Recently I came across the video below from popular YouTuber glamfun who’s had some distressing news from her dermatologist. In essence she noticed some thinning in areas of hair on her scalp and after which she was diagnosed as having the beginnings of Central Cetrifugal Cicatrical Alopecia.
The Wikipedia definition of Central Cetrifugal Cicatrical Alopecia is:
Central centrifugal cicatricial alopecia, hot comb alopecia, or follicular degeneration syndrome is a type of alopecia first noticed in African Americans in the 1950s and reported by LoPresti et al. in 1968 as a result of application of petrolatum followed by a stove-heated iron* comb. The original theory was that the hot petrolatum would travel down to the hair root, burn the follicle, and after repetitive injury scarring would result. Later CCCA was realized to affect men and women without a history significant for use of such styling techniques. Consequently, the terms “follicular degeneration syndrome” per Sperling and Sau in 1992 and then CCCA per Olsent et al. in 2003 were evolved. Plausible contributing factors may include other African-American styling techniques such as relaxers, tight braids, heavy extensions*, certain oils*, gels or pomades.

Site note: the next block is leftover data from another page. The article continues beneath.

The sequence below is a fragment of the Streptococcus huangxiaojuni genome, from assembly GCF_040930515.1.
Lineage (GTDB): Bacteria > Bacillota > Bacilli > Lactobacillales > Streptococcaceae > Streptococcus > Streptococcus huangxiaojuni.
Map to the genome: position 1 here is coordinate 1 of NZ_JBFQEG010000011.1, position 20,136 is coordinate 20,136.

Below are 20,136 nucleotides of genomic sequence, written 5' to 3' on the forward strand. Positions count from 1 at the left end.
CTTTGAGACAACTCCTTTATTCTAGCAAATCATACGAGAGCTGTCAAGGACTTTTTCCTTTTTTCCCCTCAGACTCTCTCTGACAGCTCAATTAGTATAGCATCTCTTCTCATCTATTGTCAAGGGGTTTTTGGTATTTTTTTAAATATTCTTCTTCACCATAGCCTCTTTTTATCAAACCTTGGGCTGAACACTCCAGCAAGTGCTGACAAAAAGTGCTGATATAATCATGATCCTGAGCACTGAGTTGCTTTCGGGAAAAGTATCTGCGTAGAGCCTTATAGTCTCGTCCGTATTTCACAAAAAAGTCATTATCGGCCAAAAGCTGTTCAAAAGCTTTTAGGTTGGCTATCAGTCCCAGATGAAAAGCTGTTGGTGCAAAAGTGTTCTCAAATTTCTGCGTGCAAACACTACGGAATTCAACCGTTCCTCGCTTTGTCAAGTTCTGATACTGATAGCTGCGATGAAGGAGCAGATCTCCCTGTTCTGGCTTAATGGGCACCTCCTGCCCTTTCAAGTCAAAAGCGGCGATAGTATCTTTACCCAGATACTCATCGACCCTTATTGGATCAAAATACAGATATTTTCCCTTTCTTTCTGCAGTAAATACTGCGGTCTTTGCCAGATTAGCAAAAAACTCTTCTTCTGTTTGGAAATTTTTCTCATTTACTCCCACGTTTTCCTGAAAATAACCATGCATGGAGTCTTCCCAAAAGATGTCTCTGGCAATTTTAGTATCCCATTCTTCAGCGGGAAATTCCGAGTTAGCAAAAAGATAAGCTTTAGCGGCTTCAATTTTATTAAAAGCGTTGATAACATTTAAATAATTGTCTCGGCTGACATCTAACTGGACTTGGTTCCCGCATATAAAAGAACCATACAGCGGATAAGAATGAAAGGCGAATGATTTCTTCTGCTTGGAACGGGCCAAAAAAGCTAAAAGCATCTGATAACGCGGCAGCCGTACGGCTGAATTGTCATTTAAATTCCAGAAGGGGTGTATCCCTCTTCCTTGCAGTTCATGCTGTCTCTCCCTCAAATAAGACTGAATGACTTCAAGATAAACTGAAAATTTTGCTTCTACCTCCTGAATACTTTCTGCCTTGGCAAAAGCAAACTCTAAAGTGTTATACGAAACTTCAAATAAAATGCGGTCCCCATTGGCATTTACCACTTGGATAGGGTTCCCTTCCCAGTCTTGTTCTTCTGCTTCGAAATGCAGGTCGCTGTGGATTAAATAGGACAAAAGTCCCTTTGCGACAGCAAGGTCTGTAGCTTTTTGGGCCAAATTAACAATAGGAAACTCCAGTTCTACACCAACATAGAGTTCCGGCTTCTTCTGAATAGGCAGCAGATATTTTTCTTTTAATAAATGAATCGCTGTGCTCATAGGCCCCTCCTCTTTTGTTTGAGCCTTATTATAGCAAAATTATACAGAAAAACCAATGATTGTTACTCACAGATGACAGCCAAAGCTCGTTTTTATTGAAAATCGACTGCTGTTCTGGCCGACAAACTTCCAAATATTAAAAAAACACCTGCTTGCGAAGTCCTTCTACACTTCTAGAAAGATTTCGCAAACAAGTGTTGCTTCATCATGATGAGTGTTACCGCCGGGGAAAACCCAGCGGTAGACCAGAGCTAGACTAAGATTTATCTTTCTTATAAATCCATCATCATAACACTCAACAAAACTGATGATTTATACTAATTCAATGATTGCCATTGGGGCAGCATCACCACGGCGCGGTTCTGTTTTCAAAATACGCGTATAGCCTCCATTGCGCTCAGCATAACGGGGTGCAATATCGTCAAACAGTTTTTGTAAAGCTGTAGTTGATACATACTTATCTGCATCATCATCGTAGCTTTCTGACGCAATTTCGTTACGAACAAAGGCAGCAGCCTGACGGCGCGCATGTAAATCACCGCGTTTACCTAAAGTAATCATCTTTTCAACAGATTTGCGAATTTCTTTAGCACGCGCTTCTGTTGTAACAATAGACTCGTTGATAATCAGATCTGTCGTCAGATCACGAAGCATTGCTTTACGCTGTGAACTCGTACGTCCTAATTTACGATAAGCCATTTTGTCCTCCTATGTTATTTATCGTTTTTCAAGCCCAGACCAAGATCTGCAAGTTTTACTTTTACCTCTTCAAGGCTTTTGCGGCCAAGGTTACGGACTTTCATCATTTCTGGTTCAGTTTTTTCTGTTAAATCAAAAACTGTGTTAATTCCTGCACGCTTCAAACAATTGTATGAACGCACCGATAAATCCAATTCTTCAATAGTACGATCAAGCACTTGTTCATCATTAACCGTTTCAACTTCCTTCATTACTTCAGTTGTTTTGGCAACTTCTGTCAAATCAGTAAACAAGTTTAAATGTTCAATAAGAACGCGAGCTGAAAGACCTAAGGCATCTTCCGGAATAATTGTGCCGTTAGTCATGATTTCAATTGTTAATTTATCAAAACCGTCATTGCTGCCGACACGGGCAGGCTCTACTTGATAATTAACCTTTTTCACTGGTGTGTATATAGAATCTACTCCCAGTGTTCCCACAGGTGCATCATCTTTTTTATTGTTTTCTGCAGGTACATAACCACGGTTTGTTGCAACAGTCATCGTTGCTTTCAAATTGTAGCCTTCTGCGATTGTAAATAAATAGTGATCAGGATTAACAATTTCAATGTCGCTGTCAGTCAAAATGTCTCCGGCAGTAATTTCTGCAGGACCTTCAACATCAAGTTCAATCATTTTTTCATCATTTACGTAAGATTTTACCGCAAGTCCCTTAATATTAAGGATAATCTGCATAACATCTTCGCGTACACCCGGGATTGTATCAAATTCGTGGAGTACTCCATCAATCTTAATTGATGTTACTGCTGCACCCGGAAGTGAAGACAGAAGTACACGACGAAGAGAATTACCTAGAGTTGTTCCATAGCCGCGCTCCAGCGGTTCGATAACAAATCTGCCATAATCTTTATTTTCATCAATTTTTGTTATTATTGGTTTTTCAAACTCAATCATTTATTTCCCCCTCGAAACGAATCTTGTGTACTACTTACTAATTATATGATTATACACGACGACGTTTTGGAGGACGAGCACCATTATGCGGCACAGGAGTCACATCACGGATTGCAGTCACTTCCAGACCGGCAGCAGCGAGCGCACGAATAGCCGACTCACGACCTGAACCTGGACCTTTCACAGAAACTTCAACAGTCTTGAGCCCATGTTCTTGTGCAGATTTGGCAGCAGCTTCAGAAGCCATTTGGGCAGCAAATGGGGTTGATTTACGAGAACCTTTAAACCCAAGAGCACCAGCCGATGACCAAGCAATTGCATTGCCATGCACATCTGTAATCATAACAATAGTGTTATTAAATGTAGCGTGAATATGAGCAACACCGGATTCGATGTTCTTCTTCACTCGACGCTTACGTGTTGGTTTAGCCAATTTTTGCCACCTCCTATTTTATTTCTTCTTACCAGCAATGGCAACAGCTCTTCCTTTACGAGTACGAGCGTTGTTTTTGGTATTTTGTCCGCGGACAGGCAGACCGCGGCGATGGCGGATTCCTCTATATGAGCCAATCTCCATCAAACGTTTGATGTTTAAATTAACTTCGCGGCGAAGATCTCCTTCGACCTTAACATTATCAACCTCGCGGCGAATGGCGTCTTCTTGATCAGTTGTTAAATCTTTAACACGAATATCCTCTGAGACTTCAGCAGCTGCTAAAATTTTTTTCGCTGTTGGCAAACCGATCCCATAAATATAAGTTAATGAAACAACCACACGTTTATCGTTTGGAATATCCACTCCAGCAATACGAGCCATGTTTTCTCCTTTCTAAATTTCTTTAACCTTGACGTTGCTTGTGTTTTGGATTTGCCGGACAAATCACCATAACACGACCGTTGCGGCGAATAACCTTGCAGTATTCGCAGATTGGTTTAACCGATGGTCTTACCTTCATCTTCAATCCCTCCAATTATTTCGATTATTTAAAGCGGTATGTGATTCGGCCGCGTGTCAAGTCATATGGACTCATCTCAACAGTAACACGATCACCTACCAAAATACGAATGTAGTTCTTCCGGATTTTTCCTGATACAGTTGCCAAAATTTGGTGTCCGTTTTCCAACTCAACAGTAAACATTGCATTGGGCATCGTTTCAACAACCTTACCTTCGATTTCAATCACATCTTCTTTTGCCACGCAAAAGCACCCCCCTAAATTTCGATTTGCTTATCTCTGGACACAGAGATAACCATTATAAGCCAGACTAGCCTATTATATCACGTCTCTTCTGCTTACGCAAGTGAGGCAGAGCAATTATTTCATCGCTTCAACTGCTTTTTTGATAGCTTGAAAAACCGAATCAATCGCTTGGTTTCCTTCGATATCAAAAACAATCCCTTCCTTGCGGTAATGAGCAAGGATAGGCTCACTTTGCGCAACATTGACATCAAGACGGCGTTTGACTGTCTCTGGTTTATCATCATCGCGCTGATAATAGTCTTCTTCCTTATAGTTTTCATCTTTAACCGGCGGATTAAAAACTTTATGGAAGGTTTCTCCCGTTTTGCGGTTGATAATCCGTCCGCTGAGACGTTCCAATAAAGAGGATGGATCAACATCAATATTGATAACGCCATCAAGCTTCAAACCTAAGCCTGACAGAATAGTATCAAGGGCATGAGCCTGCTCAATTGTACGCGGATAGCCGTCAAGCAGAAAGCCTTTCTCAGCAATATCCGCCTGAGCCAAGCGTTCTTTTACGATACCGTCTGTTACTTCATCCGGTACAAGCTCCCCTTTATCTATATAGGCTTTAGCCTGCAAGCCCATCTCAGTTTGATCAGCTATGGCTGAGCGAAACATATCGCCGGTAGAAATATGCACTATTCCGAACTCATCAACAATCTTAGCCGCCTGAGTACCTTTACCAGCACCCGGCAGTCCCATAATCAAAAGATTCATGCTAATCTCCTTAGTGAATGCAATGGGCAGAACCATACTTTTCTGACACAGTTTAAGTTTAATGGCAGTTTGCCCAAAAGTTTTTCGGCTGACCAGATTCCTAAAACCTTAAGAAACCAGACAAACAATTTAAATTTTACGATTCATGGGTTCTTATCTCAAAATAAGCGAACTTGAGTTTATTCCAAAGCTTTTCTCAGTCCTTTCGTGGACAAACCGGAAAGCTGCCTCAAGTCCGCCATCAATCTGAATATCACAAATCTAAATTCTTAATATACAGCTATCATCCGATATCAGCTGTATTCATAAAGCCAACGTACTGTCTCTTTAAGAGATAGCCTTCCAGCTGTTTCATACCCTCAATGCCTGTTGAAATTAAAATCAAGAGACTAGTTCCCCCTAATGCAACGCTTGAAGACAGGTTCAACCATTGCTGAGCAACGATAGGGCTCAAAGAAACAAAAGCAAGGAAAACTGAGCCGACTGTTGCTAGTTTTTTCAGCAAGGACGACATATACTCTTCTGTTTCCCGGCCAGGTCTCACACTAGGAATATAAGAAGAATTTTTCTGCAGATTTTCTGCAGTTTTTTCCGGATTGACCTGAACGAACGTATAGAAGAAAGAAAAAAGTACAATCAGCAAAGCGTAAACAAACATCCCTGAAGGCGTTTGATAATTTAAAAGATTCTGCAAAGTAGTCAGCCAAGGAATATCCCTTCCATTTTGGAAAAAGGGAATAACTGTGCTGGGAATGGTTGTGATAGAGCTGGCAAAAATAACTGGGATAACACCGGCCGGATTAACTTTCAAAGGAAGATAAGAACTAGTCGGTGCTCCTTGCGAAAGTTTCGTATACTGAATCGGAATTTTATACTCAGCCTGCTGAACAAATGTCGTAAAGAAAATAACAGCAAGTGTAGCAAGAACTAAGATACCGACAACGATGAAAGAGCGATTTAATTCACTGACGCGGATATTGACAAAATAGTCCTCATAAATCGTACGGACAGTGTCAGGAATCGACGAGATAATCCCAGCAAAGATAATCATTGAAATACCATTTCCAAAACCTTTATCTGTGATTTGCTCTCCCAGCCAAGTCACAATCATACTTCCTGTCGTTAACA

Yet another reason not to put anything but a natural oil near your scalp methinks. Anyway, if you have watched the video you will know that the dermatologist both recommended an ointment to help deal with the inflammation as well as a suggestion to consider relaxing her hair.
Glamfun has shown concern over the fact that the cream she was given contains petroleum/mineral oil* in it. The pharmaceutical industry uses mineral oil* widely in their topical products because it is lightweight, but mostly because it is incredibly cheap.
There was also a 2005 study in the Journal of Cosmetic Dermatology which found that the purified and highly refined mineral oil used in the cosmetics industry actually doesn’t clog pores. But I’m not sure I would completely take the results from just one study as the last word on the subject.
I also understand that most of us after having seen our hair’s health improve after ditching the mineral oil, the thought of having to use a product containing it again is frankly repulsive.
A Relaxer To The Rescue?
What really surprised me though was that the dermatologist suggested that she should get a relaxer to deal with the condition.
I am no doctor but I find this extraordinary advice especially considering that relaxers are noted as a possible cause of alopecia in the first place. Not to mention all the success stories from ladies who have had long standing bald patches begin to grow back in once they stopped using relaxers.
I can totally understand why one would think that a relaxer would help in her situation. With straight hair, the need to braid after every wash would undoubtedly be removed. This would mean less pulling on her scalp. But would it resolve the inflammation permanently when a relaxer is being re-applied every few months? Somehow I doubt it.
The truth is that treatments for Central Cetrifugal Cicatrical Alopecia are purely investigational at the moment which is fancy talk for there is no cure or treatment available yet. For this reason I think it would be important to follow a course of treatment that is the least likely to cause further scalp problems. Like I said, I am no doctor but somehow I don’t think that a relaxer is the answer.
What would you do if you were in her situation?